Saturday, August 17, 2019

Hong Kong: China's regret?

I’ve been of the view for some time now that if multiparty democracy comes to China, it’ll be because it was first decided that allowing it in Hong Kong would be the least costly option following which Beijing couldn’t keep it quarantined to the HK Special Administrative Region (HKSAR).  This isn’t based on some grand China collapse theory but on my personal experience of both Hong Kongers on the one side and “mainlanders” on the other.  I’ve been to China more times than I can count, adding up by this time to a couple years’ worth of time in the country, and the impression I get of the prospects for political freedom there remind me of a phrase by SNL producer-writer James Downey: “It’s like being a rock climber looking up at a thousand-foot-high face of solid obsidian, polished and oiled.”  It’s very hard to see where democracy could find its purchase.

Another analogy that comes to mind is that of a nuclear containment building.  Within it are multiple barriers to prevent contamination of what Chinese state media calls the “political ecology” and the system is finely engineered to allow controlled releases within the barriers to preclude pressures from building up to uncontrollable levels.  It really does feel that it would take a tsunami to break the system down.  I recall a Harbin local who would voice a few criticisms from time to time but then, when the topic of the party’s founding anniversary celebrations came up, nonchalantly referred to “our party”.  The idea that the nation is the party and the party is the nation was been very successfully propagated.  That the military and armed police forces are not structurally loyal to or accountable to China but solely to the Party seems of little popular concern.

The mentality in the SAR, at least with young people who were born in HK, is far more familiar to westerners.  In fact, I’d say the typical HK youth takes a dimmer view of the society on the north side of the Shenzhen border (commonly called the "mainland", especially by those who don't want to call it a Hong Kong - China border) than the typical western expat living on the mainland side.  When I was at Wikimania 2013 I stayed in Hong Kong Baptist University residences and when I was talking to the students about where to get the bus to the border (I was living in Chengdu at the time) it was like I had asked about going outside the wall that kept out the living dead.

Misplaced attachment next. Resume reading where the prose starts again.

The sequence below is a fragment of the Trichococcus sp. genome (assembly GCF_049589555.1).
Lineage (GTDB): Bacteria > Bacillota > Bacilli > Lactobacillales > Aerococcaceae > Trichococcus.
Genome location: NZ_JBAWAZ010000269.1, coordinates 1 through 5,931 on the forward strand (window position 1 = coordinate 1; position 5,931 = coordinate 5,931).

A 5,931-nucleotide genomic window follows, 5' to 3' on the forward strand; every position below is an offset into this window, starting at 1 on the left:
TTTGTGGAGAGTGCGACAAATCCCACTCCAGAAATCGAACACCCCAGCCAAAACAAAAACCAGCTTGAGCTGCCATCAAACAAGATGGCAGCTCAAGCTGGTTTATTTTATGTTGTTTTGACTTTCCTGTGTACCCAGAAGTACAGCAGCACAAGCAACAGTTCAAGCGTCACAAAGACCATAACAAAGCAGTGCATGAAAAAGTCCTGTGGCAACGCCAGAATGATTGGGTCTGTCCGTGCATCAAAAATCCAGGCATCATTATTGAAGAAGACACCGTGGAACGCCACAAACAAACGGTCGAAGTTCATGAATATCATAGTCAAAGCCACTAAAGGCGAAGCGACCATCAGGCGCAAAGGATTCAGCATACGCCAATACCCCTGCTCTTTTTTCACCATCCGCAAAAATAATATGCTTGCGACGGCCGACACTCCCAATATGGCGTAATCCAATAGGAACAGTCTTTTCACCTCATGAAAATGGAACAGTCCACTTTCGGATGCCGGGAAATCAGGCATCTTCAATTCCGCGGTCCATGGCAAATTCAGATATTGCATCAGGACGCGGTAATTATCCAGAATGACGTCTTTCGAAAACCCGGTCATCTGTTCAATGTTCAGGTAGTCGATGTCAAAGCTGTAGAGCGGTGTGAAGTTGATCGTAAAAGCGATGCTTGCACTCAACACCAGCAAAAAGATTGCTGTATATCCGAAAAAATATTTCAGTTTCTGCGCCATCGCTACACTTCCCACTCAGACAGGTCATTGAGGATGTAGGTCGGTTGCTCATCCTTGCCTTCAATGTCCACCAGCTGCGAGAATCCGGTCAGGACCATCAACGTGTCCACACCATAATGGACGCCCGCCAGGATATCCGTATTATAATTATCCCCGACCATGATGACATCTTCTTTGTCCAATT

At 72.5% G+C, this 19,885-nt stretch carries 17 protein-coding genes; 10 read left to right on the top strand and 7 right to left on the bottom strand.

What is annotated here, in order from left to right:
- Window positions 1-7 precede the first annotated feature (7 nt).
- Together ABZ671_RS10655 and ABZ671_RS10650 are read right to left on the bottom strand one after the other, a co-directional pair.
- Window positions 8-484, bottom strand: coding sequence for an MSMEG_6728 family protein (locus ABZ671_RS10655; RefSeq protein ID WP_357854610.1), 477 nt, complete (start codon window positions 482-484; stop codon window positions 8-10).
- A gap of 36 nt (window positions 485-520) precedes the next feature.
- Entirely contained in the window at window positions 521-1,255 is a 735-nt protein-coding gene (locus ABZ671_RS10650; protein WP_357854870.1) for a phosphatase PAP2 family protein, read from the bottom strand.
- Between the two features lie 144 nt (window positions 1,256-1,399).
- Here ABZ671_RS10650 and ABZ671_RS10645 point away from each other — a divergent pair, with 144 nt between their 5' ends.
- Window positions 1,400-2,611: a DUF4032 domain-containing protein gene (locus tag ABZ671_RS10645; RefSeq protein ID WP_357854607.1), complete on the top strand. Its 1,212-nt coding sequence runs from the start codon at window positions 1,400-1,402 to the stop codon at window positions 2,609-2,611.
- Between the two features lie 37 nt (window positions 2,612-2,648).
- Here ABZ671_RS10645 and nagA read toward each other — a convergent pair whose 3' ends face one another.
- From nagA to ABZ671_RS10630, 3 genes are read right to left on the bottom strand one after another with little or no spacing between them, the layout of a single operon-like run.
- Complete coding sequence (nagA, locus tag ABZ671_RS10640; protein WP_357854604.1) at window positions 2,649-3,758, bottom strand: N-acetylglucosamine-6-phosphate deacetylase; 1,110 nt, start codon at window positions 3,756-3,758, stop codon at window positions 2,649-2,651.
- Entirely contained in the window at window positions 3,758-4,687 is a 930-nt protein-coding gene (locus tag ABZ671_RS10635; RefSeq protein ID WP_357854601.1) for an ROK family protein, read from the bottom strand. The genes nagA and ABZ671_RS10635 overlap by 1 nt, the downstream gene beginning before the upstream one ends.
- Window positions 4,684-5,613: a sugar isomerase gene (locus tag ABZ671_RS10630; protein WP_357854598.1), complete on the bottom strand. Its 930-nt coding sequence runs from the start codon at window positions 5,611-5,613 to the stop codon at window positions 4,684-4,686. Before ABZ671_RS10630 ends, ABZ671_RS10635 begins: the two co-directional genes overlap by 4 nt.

Polls say that the extent to which HKers identify as Chinese has been declining since the 1997 handover, paralleling a trend seen in Taiwan, with 90% of 18 to 29 year olds recently telling a pollster they were not proud to be Chinese nationals.  This, more than anything in my view, blunts the effectiveness of the central government’s public opinion tools in Hong Kong, which are already weakened by the fact that social media in particular isn’t blocked in the SAR like it is in the mainland.  This while GDP per capita, an increase in which Beijing trots out as the solution to almost every instance of popular dissatisfaction whether at home or abroad, has been rising with Hong Kong exceeding US GDP per capita on a purchasing power parity (PPP) basis (never mind Canada) and even exceeding Norway according to the World Bank’s 2018 calculations.  It’s in fact more plausible that what we’ve been seeing in HK is because of the presence of prosperity than the lack of it.  While Hong Kong has the world’s most expensive real estate on a square meter basis that’s been the case for a long time and comes with the territory when a location is desirable.